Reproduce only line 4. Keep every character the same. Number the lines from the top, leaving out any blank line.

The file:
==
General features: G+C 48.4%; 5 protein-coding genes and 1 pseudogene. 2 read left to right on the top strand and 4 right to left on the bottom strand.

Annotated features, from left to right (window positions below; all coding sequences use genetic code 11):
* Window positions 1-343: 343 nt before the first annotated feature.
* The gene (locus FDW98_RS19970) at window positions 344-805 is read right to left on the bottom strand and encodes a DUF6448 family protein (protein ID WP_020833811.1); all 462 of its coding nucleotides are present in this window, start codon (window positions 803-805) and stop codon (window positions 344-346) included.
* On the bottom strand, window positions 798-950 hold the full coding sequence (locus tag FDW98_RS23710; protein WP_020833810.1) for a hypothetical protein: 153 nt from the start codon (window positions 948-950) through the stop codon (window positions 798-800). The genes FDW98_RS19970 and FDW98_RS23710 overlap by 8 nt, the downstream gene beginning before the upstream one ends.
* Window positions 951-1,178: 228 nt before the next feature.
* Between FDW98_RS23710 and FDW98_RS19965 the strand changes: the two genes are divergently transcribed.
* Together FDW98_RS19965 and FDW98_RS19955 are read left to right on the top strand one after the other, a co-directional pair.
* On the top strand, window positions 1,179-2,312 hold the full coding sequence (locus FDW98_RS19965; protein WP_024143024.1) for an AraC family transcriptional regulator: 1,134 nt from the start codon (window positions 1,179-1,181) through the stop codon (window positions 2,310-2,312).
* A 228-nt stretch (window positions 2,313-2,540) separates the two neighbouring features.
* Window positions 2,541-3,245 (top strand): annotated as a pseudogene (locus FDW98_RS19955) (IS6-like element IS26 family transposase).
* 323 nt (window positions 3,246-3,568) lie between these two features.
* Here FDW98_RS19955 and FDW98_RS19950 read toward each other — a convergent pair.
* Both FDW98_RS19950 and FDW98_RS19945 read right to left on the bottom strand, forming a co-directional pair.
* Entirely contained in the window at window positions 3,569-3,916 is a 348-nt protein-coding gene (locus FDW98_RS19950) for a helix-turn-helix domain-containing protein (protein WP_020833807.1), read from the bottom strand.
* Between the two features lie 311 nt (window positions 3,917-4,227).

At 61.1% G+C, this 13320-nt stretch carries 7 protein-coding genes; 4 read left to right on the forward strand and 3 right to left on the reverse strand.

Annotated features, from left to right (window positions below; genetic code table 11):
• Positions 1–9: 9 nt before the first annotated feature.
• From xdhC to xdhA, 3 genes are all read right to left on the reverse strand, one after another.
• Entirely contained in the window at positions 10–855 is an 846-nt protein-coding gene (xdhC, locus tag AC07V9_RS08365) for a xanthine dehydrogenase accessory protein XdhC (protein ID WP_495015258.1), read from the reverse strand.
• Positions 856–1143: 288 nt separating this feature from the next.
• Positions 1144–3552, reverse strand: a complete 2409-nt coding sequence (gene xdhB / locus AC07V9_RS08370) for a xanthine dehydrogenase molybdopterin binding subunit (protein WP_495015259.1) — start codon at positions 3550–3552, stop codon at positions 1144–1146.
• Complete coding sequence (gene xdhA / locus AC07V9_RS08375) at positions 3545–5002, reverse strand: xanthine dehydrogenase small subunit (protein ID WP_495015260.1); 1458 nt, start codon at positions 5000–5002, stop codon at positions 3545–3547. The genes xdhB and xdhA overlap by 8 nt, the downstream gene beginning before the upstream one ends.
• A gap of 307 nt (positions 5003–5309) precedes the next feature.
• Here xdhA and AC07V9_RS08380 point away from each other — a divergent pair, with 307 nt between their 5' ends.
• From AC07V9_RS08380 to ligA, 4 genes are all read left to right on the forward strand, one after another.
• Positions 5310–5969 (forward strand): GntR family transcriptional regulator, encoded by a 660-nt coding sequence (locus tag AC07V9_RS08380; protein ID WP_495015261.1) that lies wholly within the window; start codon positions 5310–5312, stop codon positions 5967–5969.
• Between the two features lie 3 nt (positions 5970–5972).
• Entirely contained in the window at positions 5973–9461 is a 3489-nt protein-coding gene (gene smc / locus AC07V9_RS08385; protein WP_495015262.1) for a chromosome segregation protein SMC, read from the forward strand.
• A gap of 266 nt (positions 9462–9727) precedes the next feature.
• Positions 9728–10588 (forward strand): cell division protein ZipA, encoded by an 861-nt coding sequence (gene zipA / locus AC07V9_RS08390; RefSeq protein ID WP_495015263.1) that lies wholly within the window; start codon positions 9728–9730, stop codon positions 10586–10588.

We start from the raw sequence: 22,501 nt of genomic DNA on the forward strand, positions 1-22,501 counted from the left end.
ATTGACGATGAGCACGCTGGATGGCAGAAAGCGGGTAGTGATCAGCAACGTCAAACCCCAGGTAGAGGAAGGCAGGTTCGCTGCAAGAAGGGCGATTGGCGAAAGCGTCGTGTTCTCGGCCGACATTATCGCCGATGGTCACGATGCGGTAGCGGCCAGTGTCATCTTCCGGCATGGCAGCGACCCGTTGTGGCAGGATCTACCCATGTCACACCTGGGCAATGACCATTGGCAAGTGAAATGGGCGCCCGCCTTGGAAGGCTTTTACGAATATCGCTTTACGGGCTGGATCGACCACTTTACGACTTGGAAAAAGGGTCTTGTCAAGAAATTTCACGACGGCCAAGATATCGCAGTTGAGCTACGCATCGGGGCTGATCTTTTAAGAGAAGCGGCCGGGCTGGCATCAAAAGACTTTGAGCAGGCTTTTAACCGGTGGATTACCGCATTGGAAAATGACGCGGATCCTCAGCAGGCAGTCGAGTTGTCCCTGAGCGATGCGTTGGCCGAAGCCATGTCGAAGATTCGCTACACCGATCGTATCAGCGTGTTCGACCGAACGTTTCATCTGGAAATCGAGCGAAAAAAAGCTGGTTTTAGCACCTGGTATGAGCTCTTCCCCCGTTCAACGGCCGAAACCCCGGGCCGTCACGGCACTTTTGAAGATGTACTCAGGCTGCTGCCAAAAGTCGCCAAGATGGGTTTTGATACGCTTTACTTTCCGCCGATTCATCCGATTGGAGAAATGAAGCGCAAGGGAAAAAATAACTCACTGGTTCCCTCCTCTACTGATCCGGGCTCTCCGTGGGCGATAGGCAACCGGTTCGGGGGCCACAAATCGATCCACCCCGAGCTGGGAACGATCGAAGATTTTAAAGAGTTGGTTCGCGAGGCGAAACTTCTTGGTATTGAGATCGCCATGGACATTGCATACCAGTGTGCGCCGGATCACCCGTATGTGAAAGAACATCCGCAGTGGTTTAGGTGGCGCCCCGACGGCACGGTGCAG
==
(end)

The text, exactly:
* The gene (locus FDW98_RS19970) at window positions 344-805 is read right to left on the bottom strand and encodes a DUF6448 family protein (protein ID WP_020833811.1); all 462 of its coding nucleotides are present in this window, start codon (window positions 803-805) and stop codon (window positions 344-346) included.